Elder, Health and Disability: Protecting the rights of elders, preserving access to health care and disability benefits
The Elder, Health and Disability Unit represents elders, people with disabilities and families to ensure that they have the income, health care and services that they need to live independently in the community. Our work promotes affordable housing for seniors, access to quality health care, Social Security or SSI income. We work to keep people out of institutions and to improve the quality of life for those who live in institutions. We empower people to make decisions about their lives and support people with disabilities in their fight for accessibility.
Our major priorities include:
- Preservation of Housing for Elders by defending against evictions from public and subsidized housing, since it is housing of last resort. Loss of this housing almost always means homelessness, and physical and emotional decline for the elder.
- Economic security for families, adults, and elders through the provision of Social Security/SSI benefits which can help lift elders, adults and children out of poverty. We work to ensure that these clients are provided with the fundamentals of due process, including adequate notices, fair hearings and timely receipt of benefits.
- Strengthening access to health care for families, adults, and elders in order that their right to quality affordable health care becomes a reality. We work to ensure that people with disabilities, children and elders have access to the coverage and services they need to maintain health.
- Advancing the rights of people with disabilities by representation of children with psychiatric disabilities on issues related to their rights under Rosie D. and representation of youth and adults who need services from state agencies for their mental health needs.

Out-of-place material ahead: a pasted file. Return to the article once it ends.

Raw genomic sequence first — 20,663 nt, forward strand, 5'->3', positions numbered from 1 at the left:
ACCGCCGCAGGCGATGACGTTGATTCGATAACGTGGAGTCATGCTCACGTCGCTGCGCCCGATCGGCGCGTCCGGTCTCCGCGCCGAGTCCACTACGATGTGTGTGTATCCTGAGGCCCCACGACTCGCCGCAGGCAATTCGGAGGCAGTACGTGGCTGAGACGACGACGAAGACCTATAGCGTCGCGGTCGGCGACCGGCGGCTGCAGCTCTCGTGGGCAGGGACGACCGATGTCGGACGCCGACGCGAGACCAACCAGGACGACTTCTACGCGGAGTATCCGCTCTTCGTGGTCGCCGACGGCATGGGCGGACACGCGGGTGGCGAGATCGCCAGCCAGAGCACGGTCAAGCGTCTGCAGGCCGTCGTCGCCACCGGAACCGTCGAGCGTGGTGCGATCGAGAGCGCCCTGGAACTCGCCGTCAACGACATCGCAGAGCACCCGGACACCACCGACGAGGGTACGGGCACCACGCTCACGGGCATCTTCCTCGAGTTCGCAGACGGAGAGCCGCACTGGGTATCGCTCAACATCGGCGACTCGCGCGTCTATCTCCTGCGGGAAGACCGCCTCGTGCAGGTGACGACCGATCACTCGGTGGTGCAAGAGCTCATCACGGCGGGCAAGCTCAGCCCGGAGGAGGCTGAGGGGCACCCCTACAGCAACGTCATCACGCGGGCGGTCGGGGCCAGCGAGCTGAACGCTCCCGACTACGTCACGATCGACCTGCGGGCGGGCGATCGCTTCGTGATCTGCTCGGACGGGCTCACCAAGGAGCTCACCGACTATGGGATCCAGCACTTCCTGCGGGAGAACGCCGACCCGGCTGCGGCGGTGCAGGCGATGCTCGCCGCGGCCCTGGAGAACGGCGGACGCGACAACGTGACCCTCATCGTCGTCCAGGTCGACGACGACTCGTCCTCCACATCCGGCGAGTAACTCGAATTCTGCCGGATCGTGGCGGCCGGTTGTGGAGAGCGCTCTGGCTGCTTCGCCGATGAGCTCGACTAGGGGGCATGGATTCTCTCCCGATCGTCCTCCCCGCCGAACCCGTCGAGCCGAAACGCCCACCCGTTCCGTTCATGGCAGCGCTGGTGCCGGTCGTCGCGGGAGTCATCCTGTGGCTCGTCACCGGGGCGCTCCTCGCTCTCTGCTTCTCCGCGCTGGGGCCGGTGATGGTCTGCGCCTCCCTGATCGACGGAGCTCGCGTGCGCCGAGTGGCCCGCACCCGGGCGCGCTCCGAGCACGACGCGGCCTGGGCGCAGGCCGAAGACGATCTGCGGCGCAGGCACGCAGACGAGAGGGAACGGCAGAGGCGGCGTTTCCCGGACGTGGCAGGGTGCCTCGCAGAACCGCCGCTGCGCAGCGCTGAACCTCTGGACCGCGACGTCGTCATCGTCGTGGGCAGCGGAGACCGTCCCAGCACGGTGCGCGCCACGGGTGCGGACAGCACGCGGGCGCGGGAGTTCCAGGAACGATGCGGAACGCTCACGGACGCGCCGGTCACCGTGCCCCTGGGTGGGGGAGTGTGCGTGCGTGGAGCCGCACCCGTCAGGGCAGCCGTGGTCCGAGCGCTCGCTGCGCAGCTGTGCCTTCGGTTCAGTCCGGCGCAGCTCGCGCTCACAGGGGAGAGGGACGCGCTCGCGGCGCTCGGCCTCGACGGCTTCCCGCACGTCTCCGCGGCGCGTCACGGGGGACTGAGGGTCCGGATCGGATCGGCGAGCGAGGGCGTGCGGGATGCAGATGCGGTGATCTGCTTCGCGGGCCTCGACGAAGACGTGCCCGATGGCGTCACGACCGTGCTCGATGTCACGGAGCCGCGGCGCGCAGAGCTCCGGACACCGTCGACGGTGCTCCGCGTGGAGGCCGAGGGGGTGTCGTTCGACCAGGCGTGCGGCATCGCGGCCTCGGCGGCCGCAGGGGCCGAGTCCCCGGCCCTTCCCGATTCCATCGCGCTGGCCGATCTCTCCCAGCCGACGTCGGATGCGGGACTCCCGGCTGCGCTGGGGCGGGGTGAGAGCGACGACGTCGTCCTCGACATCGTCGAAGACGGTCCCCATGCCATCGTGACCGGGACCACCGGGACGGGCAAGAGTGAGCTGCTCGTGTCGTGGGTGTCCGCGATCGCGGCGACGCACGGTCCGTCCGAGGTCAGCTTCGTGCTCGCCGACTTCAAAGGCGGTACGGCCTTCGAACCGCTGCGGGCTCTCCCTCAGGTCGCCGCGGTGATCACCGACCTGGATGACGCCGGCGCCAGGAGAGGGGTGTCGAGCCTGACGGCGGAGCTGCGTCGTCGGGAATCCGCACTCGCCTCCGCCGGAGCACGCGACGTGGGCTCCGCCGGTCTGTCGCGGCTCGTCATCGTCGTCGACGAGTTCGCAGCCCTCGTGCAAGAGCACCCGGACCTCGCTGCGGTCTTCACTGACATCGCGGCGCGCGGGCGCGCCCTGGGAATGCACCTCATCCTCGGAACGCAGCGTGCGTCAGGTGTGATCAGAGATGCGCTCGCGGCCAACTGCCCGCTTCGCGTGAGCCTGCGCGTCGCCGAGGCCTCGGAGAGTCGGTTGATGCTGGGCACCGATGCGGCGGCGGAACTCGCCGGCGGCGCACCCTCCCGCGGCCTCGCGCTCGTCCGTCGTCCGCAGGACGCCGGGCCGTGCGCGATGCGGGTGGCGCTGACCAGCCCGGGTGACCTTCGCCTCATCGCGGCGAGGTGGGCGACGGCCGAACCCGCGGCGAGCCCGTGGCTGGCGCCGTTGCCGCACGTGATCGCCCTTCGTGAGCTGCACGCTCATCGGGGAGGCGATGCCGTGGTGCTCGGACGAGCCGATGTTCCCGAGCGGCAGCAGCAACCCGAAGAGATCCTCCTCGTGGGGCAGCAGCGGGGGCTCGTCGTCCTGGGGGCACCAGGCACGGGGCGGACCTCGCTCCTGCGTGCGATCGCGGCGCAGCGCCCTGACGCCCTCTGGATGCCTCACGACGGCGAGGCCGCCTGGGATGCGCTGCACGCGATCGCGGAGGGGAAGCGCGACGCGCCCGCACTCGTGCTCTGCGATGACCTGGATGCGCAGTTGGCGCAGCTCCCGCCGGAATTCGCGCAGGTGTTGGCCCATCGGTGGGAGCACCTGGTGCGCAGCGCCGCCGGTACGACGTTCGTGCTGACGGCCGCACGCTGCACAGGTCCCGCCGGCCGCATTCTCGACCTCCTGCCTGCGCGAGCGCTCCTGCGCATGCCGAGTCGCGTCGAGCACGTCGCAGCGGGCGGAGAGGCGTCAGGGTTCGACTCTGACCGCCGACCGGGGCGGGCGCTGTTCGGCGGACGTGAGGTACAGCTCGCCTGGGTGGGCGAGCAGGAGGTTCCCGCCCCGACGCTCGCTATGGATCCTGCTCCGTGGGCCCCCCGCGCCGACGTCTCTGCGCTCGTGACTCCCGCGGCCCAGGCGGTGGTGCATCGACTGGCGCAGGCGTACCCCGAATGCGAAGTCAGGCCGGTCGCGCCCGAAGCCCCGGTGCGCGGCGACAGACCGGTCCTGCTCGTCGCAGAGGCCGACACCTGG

- Defending the rights of immigrants who often do not understand what programs they may be eligible for, or have been erroneously turned down for assistance and are isolated due to language or misunderstanding.
- Protecting the rights of the most vulnerable elders including those in nursing homes and/or under guardianship by representing them in nursing home eviction cases and ensuring that their due process rights are protected in guardianship proceedings.
Elder, Health & Disability Community Partnerships
Community partnerships are a mainstay of our elder, health and disability work. They enable us to expand our advocacy efforts. Our current collaborative initiatives include ensuring access to health care, providing economic security and preserving housing for elders.
Elder, Health & Disability Impact Advocacy
The current priorities for our impact advocacy are guardianship reform, ensuring the rights of isolated nursing home residents, improving access to hospital services and transportation services for people with disabilities and ensuring access to health care services.
Elder Abuse Prevention Project